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Faculty Fellow Saad Gulzar examines engagement of women voters in India

Feb 8 2019

In a time when women’s voting turnout in India has experienced remarkable growth, political parties may be missing an important opportunity. What would happen if their political messages specifically target women? Clayman Institute Faculty Fellow Saad Gulzar, assistant professor of political science, shared at a Faculty Fellows presentation early results from his field work on women’s engagement in municipal elections in the Uttar Pradesh and Punjab states that he conducted with Anirvan Chowdhury (Berkeley) and Durgesh Pathak (Aam Aadmi Party).

photo of Dr. Gulzar

The Aam Aadmi Party (AAP), or Common Man party, took notice of the growth in women’s voting. Since 2009, women’s turnout has increased at an unprecedented rate, and now approaches that of men. Yet, few parties are engaging directly with women in their campaign outreach. In the traditional mode of outreach, campaign workers visit individual homes and talk with the male head of household about the candidates. In Gulzar’s study, across seven cities in Uttar Pradesh and Punjab in November and December 2017, party workers were assigned to implement three different randomized messages to potential voters before Municipal Corporation (MC) elections where candidates were running for ward councilor or mayor positions. The conversations between party workers and voters varied in whether they included women-focused campaign messages in door-to-door canvassing; public announcements of women-focused messaging; and employing women canvassers vs. mostly male canvassers. Besides these three interventions, the study also analyzed the effect of reserving seats for women candidates by the respective State Election Commissions according to which some seats were to be contested by women candidates only.

Since 2009, women’s turnout has increased at an unprecedented rate, and now approaches that of men. Yet, few parties are engaging directly with women in their campaign outreach.

The study employed three methods to analyze results: household surveys to nearly 4,000 individuals; election data on turnout and party vote shares; and phone interviews with party workers and campaign managers to determine the take-up of the experiment within the party. At an early stage in analysis, Gulzar said he was still sorting through the data. He noted that while all of AAP’s campaign managers were trained in the new messaging, it seemed the compliance rate in effectively conveying the messaging to field workers and delivering the messaging to households was somewhat low. He estimated a 21 percent likelihood the campaign was taken up at the local party level.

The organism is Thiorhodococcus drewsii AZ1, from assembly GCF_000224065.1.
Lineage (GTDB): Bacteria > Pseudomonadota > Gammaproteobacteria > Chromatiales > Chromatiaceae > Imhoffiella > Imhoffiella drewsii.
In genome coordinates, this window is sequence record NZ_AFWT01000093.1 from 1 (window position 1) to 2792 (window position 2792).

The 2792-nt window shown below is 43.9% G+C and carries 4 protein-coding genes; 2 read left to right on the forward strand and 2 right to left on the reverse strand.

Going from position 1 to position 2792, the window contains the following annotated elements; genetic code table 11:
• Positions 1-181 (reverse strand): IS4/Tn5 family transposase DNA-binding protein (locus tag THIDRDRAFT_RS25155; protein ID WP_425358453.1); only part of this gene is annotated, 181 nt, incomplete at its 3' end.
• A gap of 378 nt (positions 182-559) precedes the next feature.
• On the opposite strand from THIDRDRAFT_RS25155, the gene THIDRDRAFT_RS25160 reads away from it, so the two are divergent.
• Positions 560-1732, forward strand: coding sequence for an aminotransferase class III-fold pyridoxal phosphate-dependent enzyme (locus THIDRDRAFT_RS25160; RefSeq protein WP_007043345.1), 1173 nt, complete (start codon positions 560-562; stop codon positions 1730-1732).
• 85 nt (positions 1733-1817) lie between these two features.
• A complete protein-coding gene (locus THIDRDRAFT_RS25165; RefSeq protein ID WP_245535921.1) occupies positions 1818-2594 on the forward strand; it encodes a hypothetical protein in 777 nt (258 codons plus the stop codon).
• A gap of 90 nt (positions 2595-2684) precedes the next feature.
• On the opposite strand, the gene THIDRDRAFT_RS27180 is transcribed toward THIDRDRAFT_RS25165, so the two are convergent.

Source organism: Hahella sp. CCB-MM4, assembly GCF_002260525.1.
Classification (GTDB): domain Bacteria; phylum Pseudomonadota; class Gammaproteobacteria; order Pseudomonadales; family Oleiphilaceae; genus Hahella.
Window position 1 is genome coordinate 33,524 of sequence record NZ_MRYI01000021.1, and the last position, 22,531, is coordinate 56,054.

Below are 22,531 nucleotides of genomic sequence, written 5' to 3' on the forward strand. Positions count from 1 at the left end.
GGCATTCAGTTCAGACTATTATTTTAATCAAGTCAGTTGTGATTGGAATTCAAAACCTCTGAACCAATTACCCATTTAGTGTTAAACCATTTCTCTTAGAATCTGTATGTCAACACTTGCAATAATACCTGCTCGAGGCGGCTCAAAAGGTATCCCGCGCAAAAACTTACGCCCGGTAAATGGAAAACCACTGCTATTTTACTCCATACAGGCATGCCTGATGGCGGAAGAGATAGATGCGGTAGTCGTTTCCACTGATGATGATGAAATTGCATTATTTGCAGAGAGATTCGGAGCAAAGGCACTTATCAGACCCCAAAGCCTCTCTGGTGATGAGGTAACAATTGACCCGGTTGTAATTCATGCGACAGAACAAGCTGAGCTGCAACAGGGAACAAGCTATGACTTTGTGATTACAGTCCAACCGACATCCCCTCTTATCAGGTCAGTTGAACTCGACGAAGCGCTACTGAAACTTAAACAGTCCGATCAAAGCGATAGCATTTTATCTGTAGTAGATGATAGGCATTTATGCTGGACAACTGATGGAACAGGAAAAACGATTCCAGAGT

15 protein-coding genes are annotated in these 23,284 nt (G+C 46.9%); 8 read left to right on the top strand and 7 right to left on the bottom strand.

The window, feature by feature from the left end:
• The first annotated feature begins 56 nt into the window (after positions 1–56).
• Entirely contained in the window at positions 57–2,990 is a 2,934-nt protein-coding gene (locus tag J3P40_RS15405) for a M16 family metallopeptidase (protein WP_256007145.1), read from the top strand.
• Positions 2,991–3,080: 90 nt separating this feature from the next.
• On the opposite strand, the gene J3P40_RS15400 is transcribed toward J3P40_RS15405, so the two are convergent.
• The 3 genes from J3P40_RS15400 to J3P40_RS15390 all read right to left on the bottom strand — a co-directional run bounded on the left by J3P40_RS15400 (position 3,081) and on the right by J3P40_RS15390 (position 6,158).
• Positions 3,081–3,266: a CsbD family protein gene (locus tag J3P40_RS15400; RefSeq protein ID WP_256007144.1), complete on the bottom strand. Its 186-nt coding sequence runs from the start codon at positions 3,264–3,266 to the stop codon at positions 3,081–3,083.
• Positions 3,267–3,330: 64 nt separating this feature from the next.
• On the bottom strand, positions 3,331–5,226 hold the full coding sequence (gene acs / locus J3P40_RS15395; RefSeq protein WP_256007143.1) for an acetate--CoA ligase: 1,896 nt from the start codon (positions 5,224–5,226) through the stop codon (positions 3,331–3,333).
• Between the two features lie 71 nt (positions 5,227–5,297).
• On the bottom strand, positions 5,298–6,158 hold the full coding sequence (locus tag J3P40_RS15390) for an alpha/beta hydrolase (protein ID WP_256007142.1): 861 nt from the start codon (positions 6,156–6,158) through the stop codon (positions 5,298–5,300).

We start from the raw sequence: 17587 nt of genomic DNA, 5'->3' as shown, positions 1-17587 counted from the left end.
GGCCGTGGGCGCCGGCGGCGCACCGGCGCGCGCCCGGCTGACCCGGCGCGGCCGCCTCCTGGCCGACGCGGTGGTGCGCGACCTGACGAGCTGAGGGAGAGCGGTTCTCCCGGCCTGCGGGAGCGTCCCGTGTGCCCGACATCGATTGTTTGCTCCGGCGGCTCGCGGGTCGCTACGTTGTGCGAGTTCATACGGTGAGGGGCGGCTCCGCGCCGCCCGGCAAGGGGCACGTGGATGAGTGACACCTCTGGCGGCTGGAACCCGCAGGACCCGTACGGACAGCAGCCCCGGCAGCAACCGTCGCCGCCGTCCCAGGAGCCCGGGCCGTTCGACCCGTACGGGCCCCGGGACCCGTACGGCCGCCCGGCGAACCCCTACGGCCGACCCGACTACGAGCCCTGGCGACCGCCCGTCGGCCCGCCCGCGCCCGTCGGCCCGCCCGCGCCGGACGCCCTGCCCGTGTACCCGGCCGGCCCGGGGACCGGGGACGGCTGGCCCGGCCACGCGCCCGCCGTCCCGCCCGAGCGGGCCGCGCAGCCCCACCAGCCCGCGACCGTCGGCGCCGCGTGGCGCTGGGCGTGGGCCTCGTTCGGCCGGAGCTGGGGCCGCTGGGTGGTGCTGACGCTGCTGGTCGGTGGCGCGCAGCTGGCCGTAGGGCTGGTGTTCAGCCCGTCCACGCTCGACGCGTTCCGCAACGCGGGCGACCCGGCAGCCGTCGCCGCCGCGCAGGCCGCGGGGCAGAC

Gulzar said the appeal of the messages chosen to engage women may have been difficult to separate from overall communications effectiveness in the campaign. While the party identified 12 distinct campaign issues for women’s outreach – including reserved MC seats for women, public safety issues such as streetlights, constructing more parks and establishing neighborhood health clinics – they also promoted 16 additional issues. It’s difficult to say, Gulzar noted, whether a campaign with so many simultaneous issues can make a memorable connection with voters.

In early results, the study showed strong indication of a small increase in voter turnout among women. Despite this higher turnout, there was no discernible evidence of increased support for the AAP from men or women, but some indication that more voters chose independent candidates. The faculty fellows engaged in a lively discussion of different ways to examine the data as analysis continues.

Gulzar also described a separate ongoing study examining recruitment of women campaign workers to the AAP in India’s eastern state of Jharkhand. The design tests whether certain types of candidate statements have more impact in recruiting women to the party. In a half-million pamphlets distributed by about 400 workers identified as party vice presidents, photos of a man or woman party worker were paired with statements about their backgrounds and reasons for joining the party. The idea is to test if recounting stories of existing women party workers can attract more women to participate in politics as party workers. Research is ongoing and findings are expected in the spring of 2019.

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identifies root causes of barriers,
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